GREENFIELD — A teacher for a life skills class for special needs students at New Palestine High School was paying out of her own pocket for supplies, but now she doesn’t have to.
An after-school program for fifth-grade students at Greenfield Intermediate School has operated for years with no funding, but now it has $1,000 to put toward its wish list of educational games.
These are just two examples of educators and youth benefiting from a new grant-making initiative of the Hancock County Community Foundation called Y-GIVE (Youth – Granting, Investing, Volunteering and Engaging).
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This week, the community foundation’s youth board — comprised of four students from each of the county’s four high schools — announced the inaugural grant recipients. The announcement came after a semester-long effort to recruit program proposals and vet grant applications for hands-on projects to be completed by May.
Each school corporation can receive up to $1,000 for the grant projects. The foundation’s youth board is responsible for volunteering alongside the grant recipients from their school districts and following up on the completion of the project.
Y-GIVE is the newest facet of the community foundation’s youth philanthropy initiative, which has been ongoing for six years, said foundation president Mary Gibble. The initiative has included providing teaching curricula to school districts, hosting festivals and lunch assemblies at schools to celebrate the county’s birthday and generally introducing the idea of philanthropy to young people.
“The whole idea is to encourage kindergarten through 12th-grade students that they live in a quality place called Hancock County,” Gibble explained. “We want to encourage them to invest in the future of the county with their time, talent, and someday, possibly their treasure as well.”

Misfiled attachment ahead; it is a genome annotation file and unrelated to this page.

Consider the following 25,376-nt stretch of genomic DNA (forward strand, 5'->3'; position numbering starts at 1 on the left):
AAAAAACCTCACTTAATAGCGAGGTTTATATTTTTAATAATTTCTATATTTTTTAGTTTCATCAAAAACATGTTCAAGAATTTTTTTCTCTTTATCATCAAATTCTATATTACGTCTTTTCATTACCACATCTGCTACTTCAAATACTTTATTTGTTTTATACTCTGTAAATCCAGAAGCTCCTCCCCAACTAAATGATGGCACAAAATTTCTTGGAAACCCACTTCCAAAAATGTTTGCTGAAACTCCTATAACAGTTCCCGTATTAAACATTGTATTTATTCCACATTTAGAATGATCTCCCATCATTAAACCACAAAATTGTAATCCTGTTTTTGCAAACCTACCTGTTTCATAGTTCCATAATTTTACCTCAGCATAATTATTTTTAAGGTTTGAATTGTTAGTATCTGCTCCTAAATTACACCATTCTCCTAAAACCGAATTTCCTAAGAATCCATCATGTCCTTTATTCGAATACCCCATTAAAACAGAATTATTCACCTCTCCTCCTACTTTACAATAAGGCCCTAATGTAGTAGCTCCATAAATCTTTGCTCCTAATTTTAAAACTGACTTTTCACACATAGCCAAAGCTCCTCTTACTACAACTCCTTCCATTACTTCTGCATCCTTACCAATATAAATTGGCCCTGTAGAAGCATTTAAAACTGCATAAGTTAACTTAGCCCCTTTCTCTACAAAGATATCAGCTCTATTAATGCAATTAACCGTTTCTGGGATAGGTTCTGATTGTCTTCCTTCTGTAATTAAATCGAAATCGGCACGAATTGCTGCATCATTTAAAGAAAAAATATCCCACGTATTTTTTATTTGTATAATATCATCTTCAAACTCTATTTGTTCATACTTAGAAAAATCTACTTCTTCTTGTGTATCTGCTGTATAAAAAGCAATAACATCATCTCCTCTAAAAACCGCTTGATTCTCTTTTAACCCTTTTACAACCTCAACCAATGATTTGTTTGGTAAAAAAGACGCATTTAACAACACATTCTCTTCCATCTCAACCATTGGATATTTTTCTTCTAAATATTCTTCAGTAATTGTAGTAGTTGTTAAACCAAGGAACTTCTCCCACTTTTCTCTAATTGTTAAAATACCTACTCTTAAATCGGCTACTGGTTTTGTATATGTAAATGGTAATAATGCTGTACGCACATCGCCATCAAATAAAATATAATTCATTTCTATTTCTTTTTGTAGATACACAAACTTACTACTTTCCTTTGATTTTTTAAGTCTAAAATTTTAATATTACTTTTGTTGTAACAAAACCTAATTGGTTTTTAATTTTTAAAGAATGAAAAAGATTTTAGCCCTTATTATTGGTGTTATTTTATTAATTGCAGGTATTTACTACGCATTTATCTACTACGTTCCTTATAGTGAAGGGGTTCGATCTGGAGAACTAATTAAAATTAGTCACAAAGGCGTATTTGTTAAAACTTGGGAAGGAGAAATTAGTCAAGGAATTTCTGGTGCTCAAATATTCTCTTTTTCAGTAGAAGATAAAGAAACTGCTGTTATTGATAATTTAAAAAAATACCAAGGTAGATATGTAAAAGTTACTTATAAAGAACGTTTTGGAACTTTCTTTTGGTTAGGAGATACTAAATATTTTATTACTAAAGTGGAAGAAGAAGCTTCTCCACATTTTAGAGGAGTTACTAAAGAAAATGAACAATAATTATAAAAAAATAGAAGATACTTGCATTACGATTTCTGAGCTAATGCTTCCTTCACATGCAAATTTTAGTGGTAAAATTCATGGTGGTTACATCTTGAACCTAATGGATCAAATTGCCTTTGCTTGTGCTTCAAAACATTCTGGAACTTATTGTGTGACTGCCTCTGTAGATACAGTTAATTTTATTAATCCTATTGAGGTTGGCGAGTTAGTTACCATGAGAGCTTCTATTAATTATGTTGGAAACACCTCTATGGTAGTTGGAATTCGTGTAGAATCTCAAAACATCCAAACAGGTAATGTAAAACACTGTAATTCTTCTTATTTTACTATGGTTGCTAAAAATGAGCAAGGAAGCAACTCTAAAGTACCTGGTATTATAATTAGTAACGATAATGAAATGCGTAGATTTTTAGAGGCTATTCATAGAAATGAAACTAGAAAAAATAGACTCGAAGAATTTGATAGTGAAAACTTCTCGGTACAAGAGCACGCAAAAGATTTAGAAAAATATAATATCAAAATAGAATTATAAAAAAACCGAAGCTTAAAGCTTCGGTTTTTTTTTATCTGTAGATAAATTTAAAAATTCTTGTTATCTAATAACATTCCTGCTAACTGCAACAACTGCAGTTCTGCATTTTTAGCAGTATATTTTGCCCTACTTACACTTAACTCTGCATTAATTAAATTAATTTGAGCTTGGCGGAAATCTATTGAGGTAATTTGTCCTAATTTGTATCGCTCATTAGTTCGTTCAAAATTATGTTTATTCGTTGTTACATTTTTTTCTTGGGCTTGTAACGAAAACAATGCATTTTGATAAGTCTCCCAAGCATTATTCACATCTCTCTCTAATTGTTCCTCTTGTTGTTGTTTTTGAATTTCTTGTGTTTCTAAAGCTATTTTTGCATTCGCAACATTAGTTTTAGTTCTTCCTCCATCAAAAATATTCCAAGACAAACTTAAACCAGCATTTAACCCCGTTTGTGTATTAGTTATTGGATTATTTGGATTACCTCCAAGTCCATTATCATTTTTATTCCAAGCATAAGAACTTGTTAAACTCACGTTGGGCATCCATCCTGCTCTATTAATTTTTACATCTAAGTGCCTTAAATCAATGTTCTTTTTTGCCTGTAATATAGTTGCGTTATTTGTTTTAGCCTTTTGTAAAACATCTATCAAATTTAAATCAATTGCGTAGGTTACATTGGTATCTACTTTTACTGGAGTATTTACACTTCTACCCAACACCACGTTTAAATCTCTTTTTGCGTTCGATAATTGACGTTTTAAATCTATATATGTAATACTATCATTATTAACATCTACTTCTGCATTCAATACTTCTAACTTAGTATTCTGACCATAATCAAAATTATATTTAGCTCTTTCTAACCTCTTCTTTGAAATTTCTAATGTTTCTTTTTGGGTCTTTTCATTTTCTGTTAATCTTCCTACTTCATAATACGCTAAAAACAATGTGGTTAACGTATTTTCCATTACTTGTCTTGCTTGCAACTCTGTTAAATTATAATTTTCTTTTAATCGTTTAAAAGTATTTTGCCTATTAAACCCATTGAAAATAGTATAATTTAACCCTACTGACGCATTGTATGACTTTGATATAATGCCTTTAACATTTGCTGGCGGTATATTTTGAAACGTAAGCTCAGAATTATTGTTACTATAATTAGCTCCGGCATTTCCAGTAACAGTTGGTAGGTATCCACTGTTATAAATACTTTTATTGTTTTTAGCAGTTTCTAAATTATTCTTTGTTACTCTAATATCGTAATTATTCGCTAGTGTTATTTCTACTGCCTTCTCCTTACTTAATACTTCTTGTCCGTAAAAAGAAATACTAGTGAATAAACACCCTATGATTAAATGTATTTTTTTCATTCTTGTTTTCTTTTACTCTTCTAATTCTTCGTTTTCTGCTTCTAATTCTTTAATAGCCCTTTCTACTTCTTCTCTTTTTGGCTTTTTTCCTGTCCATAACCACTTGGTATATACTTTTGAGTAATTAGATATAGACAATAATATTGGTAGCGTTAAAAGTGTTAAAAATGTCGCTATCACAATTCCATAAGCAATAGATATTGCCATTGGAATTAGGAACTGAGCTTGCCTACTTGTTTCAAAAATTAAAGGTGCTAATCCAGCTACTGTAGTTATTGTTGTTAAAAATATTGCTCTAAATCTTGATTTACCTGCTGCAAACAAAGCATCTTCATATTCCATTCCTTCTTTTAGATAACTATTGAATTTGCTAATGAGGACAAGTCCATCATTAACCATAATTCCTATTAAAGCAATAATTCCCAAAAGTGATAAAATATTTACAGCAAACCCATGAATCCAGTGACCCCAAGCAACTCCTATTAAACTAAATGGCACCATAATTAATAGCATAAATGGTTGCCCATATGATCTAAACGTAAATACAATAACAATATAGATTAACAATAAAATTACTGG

The program is set up to teach high school students not only what it means to be a grant maker, but also the value of volunteering, said Kara Harrison, the foundation’s community investment and grants officer.
While some of the students have yet to get started on their projects, the four-member boardteam from Eastern Hancock is raring to go.
They chose to put their $1,000 grant toward “Buddy Benches,” which will be installed on the elementary playground.
Two benches arrived last week and have been assembled, said Eastern Hancock counselor Nathan Haffner, and they will be installed soon.
The benches are intended to help young students feel less left out, Haffner said. If a student doesn’t have anyone to play with, they sit on the bench, a signal to other students they need a friend.
“It’s a way to blend and encourage more inclusion,” he said. “We want to encourage our students to embrace change and think about their community.”
Greenfield-Central High School’s youth board students will use their funding to support HAWK (Helping All Work for Knowledge), an after-school enrichment program at Greenfield Intermediate School.
HAWK is a weekly program for fifth-graders that stresses reading and math comprehension, as well as encourages team building. It is hosted by youth leaders in the community, like youth pastors, who serve as mentors to the students while leading activities, said Kimberly Hunt, school counselor.
HAWK has an online wish list of academic games and puzzles it has been accumulating, Hunt said; the leaders of the group are excited to be able to hit the “add to cart” button.
“We are excited about what the community has done to meet our call for help,” Hunt said.
Y-GIVE’s launch has been endorsed as an Indiana Bicentennial Legacy Project, which means it is a project highlighting the best of Indiana, according to the Indiana Bicentennial Celebration website.
Here’s a look at the projects that will benefit from the Hancock County Community Foundation’s inaugural Y-GIVE grant program:
Eastern Hancock High School students Abby Brown, Chadsey Matlock, Karter Petry and senior Bailey Puterbaugh chose to install “Buddy Benches” on each Eastern Hancock Elementary School playground to encourage socialization and friendship.
Chandler Bean, Parker Niemeier, Madison Wise and Alexis Zell approved a grant for the Helping All Work for Knowledge (HAWK) after-school program for fifth-graders at Greenfield Intermediate School.
The Mt. Vernon High School youth board members — Meridan Eads, Michael Ertel, Julia Wayer and Miles Wayer — chose to benefit all three elementary schools in their district. The funds will go toward a special needs playground swing at McCordsville Elementary School and painted playground games at Fortville and Mt. Comfort elementary schools.
Carly Hackler, Austin Keele, Nick Rusche and Malia Williams, who represent New Palestine High School on the youth board, chose to support the life skills class for special needs students by buying supplies for one skill cart.